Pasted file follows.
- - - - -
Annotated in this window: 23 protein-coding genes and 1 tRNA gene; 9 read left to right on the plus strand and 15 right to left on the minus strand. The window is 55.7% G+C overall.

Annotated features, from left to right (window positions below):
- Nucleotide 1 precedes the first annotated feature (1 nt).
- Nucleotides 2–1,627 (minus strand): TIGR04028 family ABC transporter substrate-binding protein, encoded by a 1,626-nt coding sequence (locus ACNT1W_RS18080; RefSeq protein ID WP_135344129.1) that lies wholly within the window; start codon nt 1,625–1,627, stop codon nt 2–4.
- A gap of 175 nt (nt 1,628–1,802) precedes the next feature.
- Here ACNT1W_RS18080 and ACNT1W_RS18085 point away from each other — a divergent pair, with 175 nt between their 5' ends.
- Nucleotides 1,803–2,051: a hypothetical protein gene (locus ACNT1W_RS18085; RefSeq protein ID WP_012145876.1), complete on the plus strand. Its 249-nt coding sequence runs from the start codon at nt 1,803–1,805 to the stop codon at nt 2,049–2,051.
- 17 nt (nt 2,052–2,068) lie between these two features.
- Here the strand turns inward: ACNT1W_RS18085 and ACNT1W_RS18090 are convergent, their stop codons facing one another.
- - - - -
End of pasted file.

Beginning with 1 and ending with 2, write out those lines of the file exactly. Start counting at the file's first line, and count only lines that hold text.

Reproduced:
Annotated in this window: 23 protein-coding genes and 1 tRNA gene; 9 read left to right on the plus strand and 15 right to left on the minus strand. The window is 55.7% G+C overall.

Annotated features, from left to right (window positions below):